Carbohydrates

The recommended range of carbohydrate intake is 45-65% of total calories. Both the amount (grams) of carbohydrates and the type of carbohydrate in a food influence blood glucose levels. However, with regard to the glycemic effects of carbohydrates, the total amount of carbohydrate in meals or snacks is more important than the source or type. Monitoring total grams of carbohydrate, whether by use of exchanges or carbohydrate counting, remains a key strategy in achieving glycemic control. The use of the glycemic index (a measure of the glycemic effect of types of carbohydrate) can provide an additional benefit over that observed when total carbohydrate is considered alone. Low carbohydrate diets (restricting total carbohydrate to <130 g/day) are not recommended in the management of diabetes.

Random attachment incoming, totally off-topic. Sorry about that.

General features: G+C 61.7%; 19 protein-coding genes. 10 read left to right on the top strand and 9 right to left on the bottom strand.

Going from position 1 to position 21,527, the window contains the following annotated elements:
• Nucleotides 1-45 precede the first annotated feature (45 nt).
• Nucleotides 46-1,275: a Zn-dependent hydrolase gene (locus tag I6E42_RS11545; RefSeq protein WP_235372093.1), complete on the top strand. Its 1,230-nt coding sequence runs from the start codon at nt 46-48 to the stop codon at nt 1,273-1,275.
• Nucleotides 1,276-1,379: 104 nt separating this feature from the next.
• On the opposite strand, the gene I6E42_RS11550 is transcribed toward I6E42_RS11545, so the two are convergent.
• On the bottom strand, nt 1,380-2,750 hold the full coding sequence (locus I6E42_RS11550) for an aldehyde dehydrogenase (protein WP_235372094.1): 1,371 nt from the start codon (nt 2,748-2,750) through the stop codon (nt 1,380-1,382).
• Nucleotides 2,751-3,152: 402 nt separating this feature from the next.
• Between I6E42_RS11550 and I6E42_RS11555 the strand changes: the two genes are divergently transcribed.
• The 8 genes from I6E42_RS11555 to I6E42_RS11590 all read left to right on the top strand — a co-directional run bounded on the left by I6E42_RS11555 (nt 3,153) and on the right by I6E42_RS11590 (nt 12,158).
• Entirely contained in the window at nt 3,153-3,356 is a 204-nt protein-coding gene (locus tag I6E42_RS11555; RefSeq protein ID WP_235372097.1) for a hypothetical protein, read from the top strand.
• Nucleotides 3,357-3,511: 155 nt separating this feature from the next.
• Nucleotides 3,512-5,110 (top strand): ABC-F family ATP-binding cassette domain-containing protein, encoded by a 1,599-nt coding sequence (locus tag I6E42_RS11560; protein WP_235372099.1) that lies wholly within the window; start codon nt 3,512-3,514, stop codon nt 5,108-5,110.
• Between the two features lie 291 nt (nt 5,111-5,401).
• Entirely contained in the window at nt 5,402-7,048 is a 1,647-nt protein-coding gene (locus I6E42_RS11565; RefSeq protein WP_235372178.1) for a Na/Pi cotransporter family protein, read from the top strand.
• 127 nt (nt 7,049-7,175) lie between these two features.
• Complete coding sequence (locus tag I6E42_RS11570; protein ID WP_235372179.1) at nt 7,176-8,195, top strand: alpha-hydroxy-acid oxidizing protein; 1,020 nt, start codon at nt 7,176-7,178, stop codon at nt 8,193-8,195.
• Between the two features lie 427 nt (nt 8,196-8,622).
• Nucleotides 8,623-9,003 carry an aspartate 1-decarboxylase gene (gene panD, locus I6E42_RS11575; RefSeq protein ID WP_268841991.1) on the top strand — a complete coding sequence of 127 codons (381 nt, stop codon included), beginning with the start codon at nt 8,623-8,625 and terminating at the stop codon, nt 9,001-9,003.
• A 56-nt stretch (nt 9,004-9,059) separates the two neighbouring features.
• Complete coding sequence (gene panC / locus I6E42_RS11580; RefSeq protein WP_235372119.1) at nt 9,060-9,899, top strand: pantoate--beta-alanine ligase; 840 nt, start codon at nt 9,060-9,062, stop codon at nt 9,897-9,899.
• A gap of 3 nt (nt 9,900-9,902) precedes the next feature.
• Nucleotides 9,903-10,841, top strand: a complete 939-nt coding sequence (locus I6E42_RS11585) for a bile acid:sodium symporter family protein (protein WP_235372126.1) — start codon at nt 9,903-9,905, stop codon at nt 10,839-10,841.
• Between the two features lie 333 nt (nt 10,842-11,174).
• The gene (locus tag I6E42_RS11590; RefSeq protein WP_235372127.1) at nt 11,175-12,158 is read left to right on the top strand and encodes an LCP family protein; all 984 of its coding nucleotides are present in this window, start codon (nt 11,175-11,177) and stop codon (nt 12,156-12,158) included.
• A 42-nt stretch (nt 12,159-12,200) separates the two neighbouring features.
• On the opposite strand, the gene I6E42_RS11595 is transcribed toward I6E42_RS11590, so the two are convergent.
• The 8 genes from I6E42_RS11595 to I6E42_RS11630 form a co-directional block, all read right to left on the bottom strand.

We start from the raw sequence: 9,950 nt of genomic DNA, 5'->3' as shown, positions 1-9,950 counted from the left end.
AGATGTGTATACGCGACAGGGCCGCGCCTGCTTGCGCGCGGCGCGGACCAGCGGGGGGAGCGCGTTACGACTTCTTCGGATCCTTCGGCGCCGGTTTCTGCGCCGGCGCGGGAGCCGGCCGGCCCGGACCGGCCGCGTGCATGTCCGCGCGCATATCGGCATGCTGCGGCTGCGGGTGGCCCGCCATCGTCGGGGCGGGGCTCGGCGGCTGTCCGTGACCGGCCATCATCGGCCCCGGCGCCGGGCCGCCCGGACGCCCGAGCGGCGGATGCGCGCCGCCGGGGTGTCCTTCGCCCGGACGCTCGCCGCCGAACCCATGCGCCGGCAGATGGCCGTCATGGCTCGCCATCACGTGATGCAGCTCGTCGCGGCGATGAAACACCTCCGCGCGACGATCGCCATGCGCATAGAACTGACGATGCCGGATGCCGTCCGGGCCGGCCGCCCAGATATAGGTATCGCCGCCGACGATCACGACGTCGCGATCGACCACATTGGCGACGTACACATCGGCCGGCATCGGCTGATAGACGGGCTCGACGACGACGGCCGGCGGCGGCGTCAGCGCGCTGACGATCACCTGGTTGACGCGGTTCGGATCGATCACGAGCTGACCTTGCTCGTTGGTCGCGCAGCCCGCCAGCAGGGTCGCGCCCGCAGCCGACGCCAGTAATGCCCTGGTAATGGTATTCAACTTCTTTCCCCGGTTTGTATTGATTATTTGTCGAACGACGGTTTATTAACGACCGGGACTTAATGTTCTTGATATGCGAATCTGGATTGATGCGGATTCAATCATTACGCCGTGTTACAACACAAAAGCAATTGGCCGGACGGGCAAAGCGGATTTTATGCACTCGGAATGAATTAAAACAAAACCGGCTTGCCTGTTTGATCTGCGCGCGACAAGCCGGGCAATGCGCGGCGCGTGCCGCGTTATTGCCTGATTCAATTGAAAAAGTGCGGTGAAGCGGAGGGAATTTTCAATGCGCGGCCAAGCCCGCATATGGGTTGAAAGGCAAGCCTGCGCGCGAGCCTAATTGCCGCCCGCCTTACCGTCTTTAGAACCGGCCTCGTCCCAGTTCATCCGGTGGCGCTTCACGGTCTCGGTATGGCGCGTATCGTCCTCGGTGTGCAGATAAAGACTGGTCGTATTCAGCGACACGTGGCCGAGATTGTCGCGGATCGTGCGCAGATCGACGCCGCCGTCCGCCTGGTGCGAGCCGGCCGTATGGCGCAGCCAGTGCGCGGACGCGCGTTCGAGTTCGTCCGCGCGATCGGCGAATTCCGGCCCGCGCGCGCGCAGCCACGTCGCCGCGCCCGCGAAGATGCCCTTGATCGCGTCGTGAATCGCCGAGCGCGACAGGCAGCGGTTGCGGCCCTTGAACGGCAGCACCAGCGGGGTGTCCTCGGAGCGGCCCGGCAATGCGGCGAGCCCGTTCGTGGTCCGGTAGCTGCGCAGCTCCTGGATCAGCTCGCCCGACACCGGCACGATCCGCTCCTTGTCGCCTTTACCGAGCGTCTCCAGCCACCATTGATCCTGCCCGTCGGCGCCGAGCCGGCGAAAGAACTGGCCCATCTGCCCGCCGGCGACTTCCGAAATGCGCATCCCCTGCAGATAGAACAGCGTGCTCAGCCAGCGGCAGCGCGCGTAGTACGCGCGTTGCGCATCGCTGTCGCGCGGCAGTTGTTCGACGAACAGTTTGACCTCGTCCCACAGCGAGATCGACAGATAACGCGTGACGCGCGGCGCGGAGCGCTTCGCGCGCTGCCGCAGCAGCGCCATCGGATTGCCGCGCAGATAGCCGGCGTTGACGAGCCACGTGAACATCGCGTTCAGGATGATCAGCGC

Carbohydrates are recommended in each meal of the day. Foods containing carbohydrates from whole grains, fruits, vegetables, and low-fat milk should be included in the diet. Like the general population, patients with diabetes are encouraged to consume fiber-containing foods (such as whole grains, fruits, and vegetables) because they provide vitamins, minerals, fiber, and other substances important for good health. However, there is no reason to advise people with diabetes to consume a greater amount of fiber than non-diabetic individuals.

As sucrose does not increase glycemia to a greater extent than isocaloric amounts of starch, sucrose and sucrose-containing foods do not need to be restricted by people with diabetes. However, they should be substituted for other carbohydrate sources in the diet. Non-nutritive sweeteners (saccharin, aspartame, acesulfame potassium and sucralose) are safe when consumed within acceptable daily intake levels.

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